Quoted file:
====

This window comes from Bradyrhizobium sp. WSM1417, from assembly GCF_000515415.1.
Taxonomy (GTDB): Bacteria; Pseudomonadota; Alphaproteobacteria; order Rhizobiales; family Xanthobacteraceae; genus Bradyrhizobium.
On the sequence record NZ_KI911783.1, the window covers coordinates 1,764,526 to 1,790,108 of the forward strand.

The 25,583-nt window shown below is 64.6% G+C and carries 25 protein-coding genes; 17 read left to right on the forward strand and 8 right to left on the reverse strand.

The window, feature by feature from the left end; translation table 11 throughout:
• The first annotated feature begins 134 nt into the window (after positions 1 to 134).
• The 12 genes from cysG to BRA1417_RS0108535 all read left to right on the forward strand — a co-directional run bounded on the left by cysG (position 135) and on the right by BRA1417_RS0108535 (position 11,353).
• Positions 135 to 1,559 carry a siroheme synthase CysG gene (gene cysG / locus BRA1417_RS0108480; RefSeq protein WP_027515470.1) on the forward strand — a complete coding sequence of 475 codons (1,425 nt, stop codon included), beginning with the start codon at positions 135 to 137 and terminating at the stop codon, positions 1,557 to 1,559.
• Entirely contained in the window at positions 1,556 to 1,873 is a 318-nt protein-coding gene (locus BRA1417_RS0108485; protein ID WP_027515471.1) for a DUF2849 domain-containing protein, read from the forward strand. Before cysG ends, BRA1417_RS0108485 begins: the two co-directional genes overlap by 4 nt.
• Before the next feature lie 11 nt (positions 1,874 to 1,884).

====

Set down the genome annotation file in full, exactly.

This window comes from Bradyrhizobium sp. WSM1417, from assembly GCF_000515415.1.
Taxonomy (GTDB): Bacteria; Pseudomonadota; Alphaproteobacteria; order Rhizobiales; family Xanthobacteraceae; genus Bradyrhizobium.
On the sequence record NZ_KI911783.1, the window covers coordinates 1,764,526 to 1,790,108 of the forward strand.

The 25,583-nt window shown below is 64.6% G+C and carries 25 protein-coding genes; 17 read left to right on the forward strand and 8 right to left on the reverse strand.

The window, feature by feature from the left end; translation table 11 throughout:
• The first annotated feature begins 134 nt into the window (after positions 1 to 134).
• The 12 genes from cysG to BRA1417_RS0108535 all read left to right on the forward strand — a co-directional run bounded on the left by cysG (position 135) and on the right by BRA1417_RS0108535 (position 11,353).
• Positions 135 to 1,559 carry a siroheme synthase CysG gene (gene cysG / locus BRA1417_RS0108480; RefSeq protein WP_027515470.1) on the forward strand — a complete coding sequence of 475 codons (1,425 nt, stop codon included), beginning with the start codon at positions 135 to 137 and terminating at the stop codon, positions 1,557 to 1,559.
• Entirely contained in the window at positions 1,556 to 1,873 is a 318-nt protein-coding gene (locus BRA1417_RS0108485; protein ID WP_027515471.1) for a DUF2849 domain-containing protein, read from the forward strand. Before cysG ends, BRA1417_RS0108485 begins: the two co-directional genes overlap by 4 nt.
• Before the next feature lie 11 nt (positions 1,874 to 1,884).